The impact of ObamaCare on doctors and patients, companies inside and outside the health sector, and American workers and taxpayers
Now more than ever, it is imperative for every Republican presidential candidate to present a concrete plan to replace ObamaCare. The Affordable Care Act remains unpopular: Wednesday’s RealClearPolitics average of polls showed 51.4% disapprove while only 43.6% approve. Voters are more likely to be opposed than are adults overall, and opponents are more fervent than supporters.
The White House’s victory at the Supreme Court last week removed a major threat to ObamaCare that could have rolled back coverage for 6.4 million people. President Obama declared after the ruling that the law has “been woven into the fabric of America,” while allies said the new insurance program and its related policy changes are here to stay.
President Barack Obama is aiming to use the momentum from a recent Supreme Court victory for his health care law to change the conversation from talk about undoing his signature domestic achievement to talk about how to improve it.
New Jersey Gov. Chris Christie added his name to the 2016 Republican presidential roster Tuesday, and Ohio Gov. John Kasich is expected to do the same in the next few weeks. Two brash, blunt politicians hoping to capitalize on purple-state bona fides—but both will have to overcome the ultimate apostasy in the GOP primary: their endorsement of Medicaid expansion, one of Obamacare’s biggest provisions.
The federal government announced Tuesday that it has $800 million remaining in its reimbursement fund for health insurers this year, a sign that marketplaces under ObamaCare needed less life support than expected.
Small businesses that reimburse employees for the cost of premiums for individual health insurance policies or pay their health costs directly will be fined up to $36,500 a year per employee under a new Internal Revenue Service regulation that takes effect July 1, 2015.
Taxpayer-funded Obamacare health insurance co-op’s may be running afoul of the law by giving extravagant paychecks to their top executives, according to a Daily Caller News Foundation investigation.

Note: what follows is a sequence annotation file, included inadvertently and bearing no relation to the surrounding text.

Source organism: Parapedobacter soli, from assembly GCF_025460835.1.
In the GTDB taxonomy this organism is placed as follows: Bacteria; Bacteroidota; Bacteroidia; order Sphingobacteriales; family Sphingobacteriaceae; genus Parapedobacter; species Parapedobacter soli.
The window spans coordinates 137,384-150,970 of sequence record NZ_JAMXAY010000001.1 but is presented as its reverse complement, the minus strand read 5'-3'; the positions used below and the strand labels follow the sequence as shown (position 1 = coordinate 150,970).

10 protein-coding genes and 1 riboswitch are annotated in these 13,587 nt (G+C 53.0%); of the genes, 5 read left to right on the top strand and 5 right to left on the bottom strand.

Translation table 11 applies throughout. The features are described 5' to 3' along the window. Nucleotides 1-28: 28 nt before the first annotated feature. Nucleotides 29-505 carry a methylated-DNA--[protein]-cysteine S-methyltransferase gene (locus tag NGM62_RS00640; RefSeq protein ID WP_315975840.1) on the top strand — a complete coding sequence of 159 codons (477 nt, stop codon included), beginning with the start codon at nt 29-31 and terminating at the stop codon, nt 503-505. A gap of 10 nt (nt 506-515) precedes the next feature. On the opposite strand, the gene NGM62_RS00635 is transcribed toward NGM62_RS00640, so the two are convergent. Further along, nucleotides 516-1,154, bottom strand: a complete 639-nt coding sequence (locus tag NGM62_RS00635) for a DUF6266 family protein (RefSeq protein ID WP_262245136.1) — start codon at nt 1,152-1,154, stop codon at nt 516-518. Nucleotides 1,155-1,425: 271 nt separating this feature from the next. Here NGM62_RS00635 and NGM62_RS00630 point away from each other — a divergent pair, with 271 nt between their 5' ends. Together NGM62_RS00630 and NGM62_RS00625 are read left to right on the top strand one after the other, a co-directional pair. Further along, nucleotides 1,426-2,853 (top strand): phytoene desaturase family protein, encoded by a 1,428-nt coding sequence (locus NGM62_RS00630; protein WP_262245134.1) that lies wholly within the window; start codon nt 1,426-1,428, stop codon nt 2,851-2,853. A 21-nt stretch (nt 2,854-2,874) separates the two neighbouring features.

More than a million Americans have enrolled in the 23 non-profit Obamacare co-ops since they began in 2011. The co-ops were intended to be consumer-operated non-profits focused on delivering healthcare to the working poor and others needing health insurance.
Many big companies are pushing to cut spending on employee benefits—from pensions to health insurance—and could face labor strikes as a result.
In all, major employers have about 400,000 union workers whose contracts are up for negotiation this year. They include the Detroit auto makers, whose workforces have a combined 140,000 members of the United Auto Workers; a group of railroad operators including CSX Corp., with 142,000 union employees; and telecom companies like Verizon Communications Inc., which is in talks with about 40,000 wireline workers.
President Obama is taking his Medicaid expansion pitch to Tennessee this week to urge Republican officials to expand the low-income insurance program through the Affordable Care Act.
Expect more of that. After the law survived its latest potentially devastating legal challenge, Medicaid expansion will be a legacy-defining issue for the president during his last 18 months, one that will determine whether Obamacare achieves its full, desired impact.
State regulators typically use their power to review health insurance premiums to limit rate hikes. But in Oregon, officials are ordering insurers to raise premiums — in many cases by double digits.
The regulators pointed out that insurers spent over $100 million more than they took in last year. Any more money-losing years like that, and some carriers would surely go bankrupt.